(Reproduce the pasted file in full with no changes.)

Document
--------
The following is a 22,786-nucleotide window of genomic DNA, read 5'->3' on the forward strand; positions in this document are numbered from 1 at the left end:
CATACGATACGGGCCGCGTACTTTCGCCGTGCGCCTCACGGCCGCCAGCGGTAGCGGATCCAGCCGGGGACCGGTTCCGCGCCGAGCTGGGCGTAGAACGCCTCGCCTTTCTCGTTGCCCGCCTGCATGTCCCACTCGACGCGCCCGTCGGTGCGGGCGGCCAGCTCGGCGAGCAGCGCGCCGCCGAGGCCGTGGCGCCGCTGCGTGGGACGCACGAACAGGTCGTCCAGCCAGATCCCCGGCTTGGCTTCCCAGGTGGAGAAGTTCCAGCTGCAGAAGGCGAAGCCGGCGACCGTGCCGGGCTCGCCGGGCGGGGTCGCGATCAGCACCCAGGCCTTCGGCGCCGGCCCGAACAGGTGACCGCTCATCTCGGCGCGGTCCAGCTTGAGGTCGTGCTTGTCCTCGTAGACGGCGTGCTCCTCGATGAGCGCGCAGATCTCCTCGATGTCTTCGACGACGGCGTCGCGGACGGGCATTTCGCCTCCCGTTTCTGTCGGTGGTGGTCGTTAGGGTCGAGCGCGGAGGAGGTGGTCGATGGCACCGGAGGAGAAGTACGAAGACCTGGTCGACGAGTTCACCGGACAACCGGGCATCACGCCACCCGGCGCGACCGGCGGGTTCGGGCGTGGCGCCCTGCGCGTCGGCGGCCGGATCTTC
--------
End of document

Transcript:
The following is a 22,786-nucleotide window of genomic DNA, read 5'->3' on the forward strand; positions in this document are numbered from 1 at the left end:
CATACGATACGGGCCGCGTACTTTCGCCGTGCGCCTCACGGCCGCCAGCGGTAGCGGATCCAGCCGGGGACCGGTTCCGCGCCGAGCTGGGCGTAGAACGCCTCGCCTTTCTCGTTGCCCGCCTGCATGTCCCACTCGACGCGCCCGTCGGTGCGGGCGGCCAGCTCGGCGAGCAGCGCGCCGCCGAGGCCGTGGCGCCGCTGCGTGGGACGCACGAACAGGTCGTCCAGCCAGATCCCCGGCTTGGCTTCCCAGGTGGAGAAGTTCCAGCTGCAGAAGGCGAAGCCGGCGACCGTGCCGGGCTCGCCGGGCGGGGTCGCGATCAGCACCCAGGCCTTCGGCGCCGGCCCGAACAGGTGACCGCTCATCTCGGCGCGGTCCAGCTTGAGGTCGTGCTTGTCCTCGTAGACGGCGTGCTCCTCGATGAGCGCGCAGATCTCCTCGATGTCTTCGACGACGGCGTCGCGGACGGGCATTTCGCCTCCCGTTTCTGTCGGTGGTGGTCGTTAGGGTCGAGCGCGGAGGAGGTGGTCGATGGCACCGGAGGAGAAGTACGAAGACCTGGTCGACGAGTTCACCGGACAACCGGGCATCACGCCACCCGGCGCGACCGGCGGGTTCGGGCGTGGCGCCCTGCGCGTCGGCGGCCGGATCTTC